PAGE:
Why Trump is cozying up to strongmen leaders

Updated 3:21 PM ET, Tue May 16, 2017

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(CNN)US President Donald Trump's affinity for authoritarian leaders across the globe has been one of the few constants during his chaotic first few months in office.

From Russian President Vladimir Putin to Philippine President Rodrigo Duterte, Trump has gone out of his way to lavish praise on some of the world's most notorious strongmen.
On Tuesday, Trump welcomed one of them -- Turkish President Recep Tayyip Erdogan -- to the White House.
The Turkish leader lands in Washington one month after winning a divisive referendum that critics say will grant Erdogan dictatorial powers back at home.
But Trump isn't shy about cozying up to controversial figures. Earlier this month, he said he'd be "honored" to meet North Korean despot Kim Jong Un "under the right circumstances." That came just weeks after Trump said Egyptian President Abdel Fattah el-Sisi was doing a "fantastic job" during an Oval Office meeting.
It's not new for the US to turn a blind eye to totalitarian regimes in the name of political stability. But Trump's regard for leaders that many consider bad actors goes beyond that.

President Recep Tayyip Erdogan: 'I give him great credit'

Even before he congratulated Erdogan on the referendum win that will hand him sweeping new powers, Trump's position on Turkey raised eyebrows.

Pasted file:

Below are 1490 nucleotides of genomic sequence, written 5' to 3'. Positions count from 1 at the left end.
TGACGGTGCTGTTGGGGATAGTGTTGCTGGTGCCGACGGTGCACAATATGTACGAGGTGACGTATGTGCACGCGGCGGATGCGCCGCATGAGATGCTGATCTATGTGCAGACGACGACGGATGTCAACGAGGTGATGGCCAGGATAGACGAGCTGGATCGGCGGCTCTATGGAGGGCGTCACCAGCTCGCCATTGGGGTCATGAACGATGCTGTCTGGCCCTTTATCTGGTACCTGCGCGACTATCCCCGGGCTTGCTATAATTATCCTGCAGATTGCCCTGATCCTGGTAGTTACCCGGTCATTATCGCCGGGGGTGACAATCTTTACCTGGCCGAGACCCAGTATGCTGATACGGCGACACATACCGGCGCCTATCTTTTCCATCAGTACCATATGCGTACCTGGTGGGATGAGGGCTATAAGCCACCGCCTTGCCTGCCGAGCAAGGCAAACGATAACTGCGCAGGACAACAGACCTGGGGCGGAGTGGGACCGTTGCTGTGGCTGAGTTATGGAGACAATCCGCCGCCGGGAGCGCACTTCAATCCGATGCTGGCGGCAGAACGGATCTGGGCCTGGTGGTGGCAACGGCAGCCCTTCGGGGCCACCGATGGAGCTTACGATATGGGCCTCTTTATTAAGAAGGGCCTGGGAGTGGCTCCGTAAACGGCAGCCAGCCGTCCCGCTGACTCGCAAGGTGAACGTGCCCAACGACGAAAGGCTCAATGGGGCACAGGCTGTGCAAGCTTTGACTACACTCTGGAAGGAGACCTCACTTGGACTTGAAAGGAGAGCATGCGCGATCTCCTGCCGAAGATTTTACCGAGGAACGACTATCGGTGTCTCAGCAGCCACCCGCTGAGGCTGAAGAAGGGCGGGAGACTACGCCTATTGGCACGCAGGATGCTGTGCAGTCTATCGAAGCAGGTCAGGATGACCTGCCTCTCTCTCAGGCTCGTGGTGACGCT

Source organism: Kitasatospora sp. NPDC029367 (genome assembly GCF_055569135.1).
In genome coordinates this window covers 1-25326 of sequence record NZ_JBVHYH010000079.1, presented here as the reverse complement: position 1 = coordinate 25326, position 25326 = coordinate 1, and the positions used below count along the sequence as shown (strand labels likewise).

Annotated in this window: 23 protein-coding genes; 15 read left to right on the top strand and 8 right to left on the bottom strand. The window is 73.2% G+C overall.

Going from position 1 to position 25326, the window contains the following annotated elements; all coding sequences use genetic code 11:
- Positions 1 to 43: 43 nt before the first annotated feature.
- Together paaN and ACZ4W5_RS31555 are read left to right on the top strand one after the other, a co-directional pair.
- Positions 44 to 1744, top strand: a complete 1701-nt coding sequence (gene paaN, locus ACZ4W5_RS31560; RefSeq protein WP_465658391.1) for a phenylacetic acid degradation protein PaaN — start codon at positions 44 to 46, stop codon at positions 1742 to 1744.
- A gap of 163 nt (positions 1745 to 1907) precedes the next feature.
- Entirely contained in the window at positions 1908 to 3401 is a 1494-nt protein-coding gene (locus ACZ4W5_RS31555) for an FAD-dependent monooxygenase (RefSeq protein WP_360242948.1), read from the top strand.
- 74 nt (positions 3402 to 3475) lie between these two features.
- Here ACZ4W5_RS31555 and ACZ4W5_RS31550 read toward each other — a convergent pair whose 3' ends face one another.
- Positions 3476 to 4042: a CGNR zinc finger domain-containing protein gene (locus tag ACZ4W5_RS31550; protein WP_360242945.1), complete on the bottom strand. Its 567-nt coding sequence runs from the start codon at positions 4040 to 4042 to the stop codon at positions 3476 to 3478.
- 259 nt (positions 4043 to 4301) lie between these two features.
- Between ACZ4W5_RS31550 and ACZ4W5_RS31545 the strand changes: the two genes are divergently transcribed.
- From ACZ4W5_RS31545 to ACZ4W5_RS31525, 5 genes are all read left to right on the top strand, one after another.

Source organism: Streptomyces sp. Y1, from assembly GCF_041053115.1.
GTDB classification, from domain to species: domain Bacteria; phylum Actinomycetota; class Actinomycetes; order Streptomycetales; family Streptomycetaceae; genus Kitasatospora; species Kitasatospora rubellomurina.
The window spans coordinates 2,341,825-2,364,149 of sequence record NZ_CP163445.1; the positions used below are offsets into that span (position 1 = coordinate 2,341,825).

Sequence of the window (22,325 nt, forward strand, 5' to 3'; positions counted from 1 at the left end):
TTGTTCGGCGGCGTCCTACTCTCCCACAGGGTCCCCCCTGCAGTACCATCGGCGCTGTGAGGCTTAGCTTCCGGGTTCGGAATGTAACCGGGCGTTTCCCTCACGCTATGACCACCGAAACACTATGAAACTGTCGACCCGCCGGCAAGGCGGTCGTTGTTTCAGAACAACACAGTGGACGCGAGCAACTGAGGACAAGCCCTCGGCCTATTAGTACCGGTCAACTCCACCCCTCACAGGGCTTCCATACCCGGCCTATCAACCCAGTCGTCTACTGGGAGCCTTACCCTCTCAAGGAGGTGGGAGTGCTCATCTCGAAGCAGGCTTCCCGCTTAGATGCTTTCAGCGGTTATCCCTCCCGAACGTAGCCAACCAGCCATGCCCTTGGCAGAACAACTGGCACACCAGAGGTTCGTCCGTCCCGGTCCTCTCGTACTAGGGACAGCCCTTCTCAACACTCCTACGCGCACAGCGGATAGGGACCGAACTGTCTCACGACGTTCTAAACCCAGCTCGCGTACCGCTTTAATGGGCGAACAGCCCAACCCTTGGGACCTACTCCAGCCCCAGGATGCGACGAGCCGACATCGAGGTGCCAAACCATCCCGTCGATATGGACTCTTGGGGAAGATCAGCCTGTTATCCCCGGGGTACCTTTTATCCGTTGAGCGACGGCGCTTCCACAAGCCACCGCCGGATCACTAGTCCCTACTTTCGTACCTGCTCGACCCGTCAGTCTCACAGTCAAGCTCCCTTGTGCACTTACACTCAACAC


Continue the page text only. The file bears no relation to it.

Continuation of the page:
As a candidate, Trump praised Erdogan for his handling of a failed coup attempt despite a major crackdown on perceived opposition figures -- including journalists, educators, judges, and members of parliament.
During the campaign, Trump also admitted that his family's business interests in Turkey posed a conflict. And that was before revelations that his former National Security Adviser Michael Flynn had been lobbying for the country.
While some analysts say that Trump's comments are a worrying endorsement of authoritarianism, others suggest it's more reflective of his focus on fighting terror.
"You could see it as a strategy of saying, 'We're going to turn a blind eye to the state of your domestic politics, authoritarianism, human-rights abuses, in order to gain more cooperation on areas that matter to America' -- like security issues," Blaise Misztal, Director of National Security at the Bipartisan Policy Center, told CNN.
While Trump may be courting Erdogan as a vital ally in the fight against ISIS, it's not clear what that will look like in practice -- especially when it comes to the US's most effective proxy force -- the Kurds, seen by Turkey as the enemy.
Trump recently announced that Washington would provide arms to Syrian Kurds as part of the fight against ISIS, angering Turkey.